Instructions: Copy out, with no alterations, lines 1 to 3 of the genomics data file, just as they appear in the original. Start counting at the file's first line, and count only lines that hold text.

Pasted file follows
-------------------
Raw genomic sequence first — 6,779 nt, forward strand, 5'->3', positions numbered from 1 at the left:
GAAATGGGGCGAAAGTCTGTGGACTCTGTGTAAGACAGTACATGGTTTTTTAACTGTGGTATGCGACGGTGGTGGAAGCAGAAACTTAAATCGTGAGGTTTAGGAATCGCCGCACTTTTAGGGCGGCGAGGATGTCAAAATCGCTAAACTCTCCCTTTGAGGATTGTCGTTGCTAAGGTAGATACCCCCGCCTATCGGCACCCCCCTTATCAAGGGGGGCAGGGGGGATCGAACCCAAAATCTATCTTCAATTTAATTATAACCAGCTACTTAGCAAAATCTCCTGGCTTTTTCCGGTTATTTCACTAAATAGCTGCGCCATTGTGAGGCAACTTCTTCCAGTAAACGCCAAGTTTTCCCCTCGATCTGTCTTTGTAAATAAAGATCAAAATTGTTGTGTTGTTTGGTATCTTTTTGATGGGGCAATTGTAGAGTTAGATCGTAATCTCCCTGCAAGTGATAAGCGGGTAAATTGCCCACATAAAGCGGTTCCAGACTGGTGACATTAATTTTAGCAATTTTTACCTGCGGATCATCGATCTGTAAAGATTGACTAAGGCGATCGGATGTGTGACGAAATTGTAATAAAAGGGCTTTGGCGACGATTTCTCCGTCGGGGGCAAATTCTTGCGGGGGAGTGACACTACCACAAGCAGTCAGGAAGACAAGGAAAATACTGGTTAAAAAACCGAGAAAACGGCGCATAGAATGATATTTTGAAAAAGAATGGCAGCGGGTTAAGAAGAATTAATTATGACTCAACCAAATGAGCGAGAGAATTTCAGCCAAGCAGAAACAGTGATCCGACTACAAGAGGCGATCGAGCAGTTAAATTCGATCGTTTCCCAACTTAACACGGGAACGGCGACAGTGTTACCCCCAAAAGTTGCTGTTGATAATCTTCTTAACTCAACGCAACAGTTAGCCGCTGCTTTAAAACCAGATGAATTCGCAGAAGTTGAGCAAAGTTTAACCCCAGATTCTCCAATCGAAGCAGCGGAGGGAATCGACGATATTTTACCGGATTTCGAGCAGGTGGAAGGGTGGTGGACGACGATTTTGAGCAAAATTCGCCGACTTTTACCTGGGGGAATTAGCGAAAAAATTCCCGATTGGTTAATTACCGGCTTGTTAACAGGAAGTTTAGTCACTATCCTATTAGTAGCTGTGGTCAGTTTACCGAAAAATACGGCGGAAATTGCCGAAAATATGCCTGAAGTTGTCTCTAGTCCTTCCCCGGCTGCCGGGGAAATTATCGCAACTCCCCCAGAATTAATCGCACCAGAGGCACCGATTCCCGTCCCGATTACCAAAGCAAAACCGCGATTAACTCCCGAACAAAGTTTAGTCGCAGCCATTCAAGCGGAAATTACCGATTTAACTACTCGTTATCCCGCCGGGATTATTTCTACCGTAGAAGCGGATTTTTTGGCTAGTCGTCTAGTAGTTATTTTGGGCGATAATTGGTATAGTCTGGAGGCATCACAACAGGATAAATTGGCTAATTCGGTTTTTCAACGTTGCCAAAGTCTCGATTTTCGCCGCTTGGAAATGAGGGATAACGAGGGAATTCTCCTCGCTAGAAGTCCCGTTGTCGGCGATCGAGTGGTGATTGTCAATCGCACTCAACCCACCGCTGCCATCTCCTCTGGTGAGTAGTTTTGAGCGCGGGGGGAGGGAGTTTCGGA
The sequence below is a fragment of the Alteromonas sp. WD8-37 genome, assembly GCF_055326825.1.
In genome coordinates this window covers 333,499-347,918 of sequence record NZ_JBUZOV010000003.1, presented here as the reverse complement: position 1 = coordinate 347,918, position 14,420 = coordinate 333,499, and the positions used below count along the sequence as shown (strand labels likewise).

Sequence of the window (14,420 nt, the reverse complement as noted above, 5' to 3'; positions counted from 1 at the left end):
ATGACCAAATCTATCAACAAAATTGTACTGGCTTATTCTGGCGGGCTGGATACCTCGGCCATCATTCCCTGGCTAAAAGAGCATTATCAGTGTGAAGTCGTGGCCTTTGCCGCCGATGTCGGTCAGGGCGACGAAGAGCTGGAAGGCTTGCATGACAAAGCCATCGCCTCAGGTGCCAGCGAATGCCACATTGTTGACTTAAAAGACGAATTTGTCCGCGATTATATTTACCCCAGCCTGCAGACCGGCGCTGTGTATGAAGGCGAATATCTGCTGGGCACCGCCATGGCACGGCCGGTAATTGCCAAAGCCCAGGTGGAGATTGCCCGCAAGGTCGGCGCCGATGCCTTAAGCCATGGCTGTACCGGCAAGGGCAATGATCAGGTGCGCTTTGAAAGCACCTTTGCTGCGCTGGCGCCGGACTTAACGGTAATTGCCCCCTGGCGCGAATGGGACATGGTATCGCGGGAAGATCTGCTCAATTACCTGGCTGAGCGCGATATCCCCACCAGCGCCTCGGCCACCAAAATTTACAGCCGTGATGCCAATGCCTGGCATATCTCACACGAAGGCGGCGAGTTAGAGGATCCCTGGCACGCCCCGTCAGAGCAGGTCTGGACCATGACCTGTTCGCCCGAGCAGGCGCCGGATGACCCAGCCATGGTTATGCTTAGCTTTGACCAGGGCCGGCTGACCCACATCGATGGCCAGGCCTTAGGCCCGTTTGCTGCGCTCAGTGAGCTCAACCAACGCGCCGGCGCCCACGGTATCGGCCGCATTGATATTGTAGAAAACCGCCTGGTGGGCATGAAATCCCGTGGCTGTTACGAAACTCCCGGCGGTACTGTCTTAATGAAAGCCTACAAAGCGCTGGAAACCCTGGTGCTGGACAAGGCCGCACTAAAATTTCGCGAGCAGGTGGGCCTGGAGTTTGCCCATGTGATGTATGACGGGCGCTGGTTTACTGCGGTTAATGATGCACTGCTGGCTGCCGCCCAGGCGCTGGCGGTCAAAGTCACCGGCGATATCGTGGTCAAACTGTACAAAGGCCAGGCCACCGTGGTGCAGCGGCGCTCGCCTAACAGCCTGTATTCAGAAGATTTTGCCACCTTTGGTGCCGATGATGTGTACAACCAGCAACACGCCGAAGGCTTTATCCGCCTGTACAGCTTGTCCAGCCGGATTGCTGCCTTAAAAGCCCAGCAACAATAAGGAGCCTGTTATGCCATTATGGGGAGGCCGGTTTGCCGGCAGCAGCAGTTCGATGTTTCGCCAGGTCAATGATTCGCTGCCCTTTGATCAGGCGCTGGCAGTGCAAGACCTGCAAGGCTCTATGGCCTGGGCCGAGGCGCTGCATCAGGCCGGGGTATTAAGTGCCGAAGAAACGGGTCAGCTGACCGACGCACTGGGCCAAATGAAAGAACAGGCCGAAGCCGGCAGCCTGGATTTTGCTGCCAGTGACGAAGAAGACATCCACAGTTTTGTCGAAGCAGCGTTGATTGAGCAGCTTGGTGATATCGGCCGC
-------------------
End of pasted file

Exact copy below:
Raw genomic sequence first — 6,779 nt, forward strand, 5'->3', positions numbered from 1 at the left:
GAAATGGGGCGAAAGTCTGTGGACTCTGTGTAAGACAGTACATGGTTTTTTAACTGTGGTATGCGACGGTGGTGGAAGCAGAAACTTAAATCGTGAGGTTTAGGAATCGCCGCACTTTTAGGGCGGCGAGGATGTCAAAATCGCTAAACTCTCCCTTTGAGGATTGTCGTTGCTAAGGTAGATACCCCCGCCTATCGGCACCCCCCTTATCAAGGGGGGCAGGGGGGATCGAACCCAAAATCTATCTTCAATTTAATTATAACCAGCTACTTAGCAAAATCTCCTGGCTTTTTCCGGTTATTTCACTAAATAGCTGCGCCATTGTGAGGCAACTTCTTCCAGTAAACGCCAAGTTTTCCCCTCGATCTGTCTTTGTAAATAAAGATCAAAATTGTTGTGTTGTTTGGTATCTTTTTGATGGGGCAATTGTAGAGTTAGATCGTAATCTCCCTGCAAGTGATAAGCGGGTAAATTGCCCACATAAAGCGGTTCCAGACTGGTGACATTAATTTTAGCAATTTTTACCTGCGGATCATCGATCTGTAAAGATTGACTAAGGCGATCGGATGTGTGACGAAATTGTAATAAAAGGGCTTTGGCGACGATTTCTCCGTCGGGGGCAAATTCTTGCGGGGGAGTGACACTACCACAAGCAGTCAGGAAGACAAGGAAAATACTGGTTAAAAAACCGAGAAAACGGCGCATAGAATGATATTTTGAAAAAGAATGGCAGCGGGTTAAGAAGAATTAATTATGACTCAACCAAATGAGCGAGAGAATTTCAGCCAAGCAGAAACAGTGATCCGACTACAAGAGGCGATCGAGCAGTTAAATTCGATCGTTTCCCAACTTAACACGGGAACGGCGACAGTGTTACCCCCAAAAGTTGCTGTTGATAATCTTCTTAACTCAACGCAACAGTTAGCCGCTGCTTTAAAACCAGATGAATTCGCAGAAGTTGAGCAAAGTTTAACCCCAGATTCTCCAATCGAAGCAGCGGAGGGAATCGACGATATTTTACCGGATTTCGAGCAGGTGGAAGGGTGGTGGACGACGATTTTGAGCAAAATTCGCCGACTTTTACCTGGGGGAATTAGCGAAAAAATTCCCGATTGGTTAATTACCGGCTTGTTAACAGGAAGTTTAGTCACTATCCTATTAGTAGCTGTGGTCAGTTTACCGAAAAATACGGCGGAAATTGCCGAAAATATGCCTGAAGTTGTCTCTAGTCCTTCCCCGGCTGCCGGGGAAATTATCGCAACTCCCCCAGAATTAATCGCACCAGAGGCACCGATTCCCGTCCCGATTACCAAAGCAAAACCGCGATTAACTCCCGAACAAAGTTTAGTCGCAGCCATTCAAGCGGAAATTACCGATTTAACTACTCGTTATCCCGCCGGGATTATTTCTACCGTAGAAGCGGATTTTTTGGCTAGTCGTCTAGTAGTTATTTTGGGCGATAATTGGTATAGTCTGGAGGCATCACAACAGGATAAATTGGCTAATTCGGTTTTTCAACGTTGCCAAAGTCTCGATTTTCGCCGCTTGGAAATGAGGGATAACGAGGGAATTCTCCTCGCTAGAAGTCCCGTTGTCGGCGATCGAGTGGTGATTGTCAATCGCACTCAACCCACCGCTGCCATCTCCTCTGGTGAGTAGTTTTGAGCGCGGGGGGAGGGAGTTTCGGA
The sequence below is a fragment of the Alteromonas sp. WD8-37 genome, assembly GCF_055326825.1.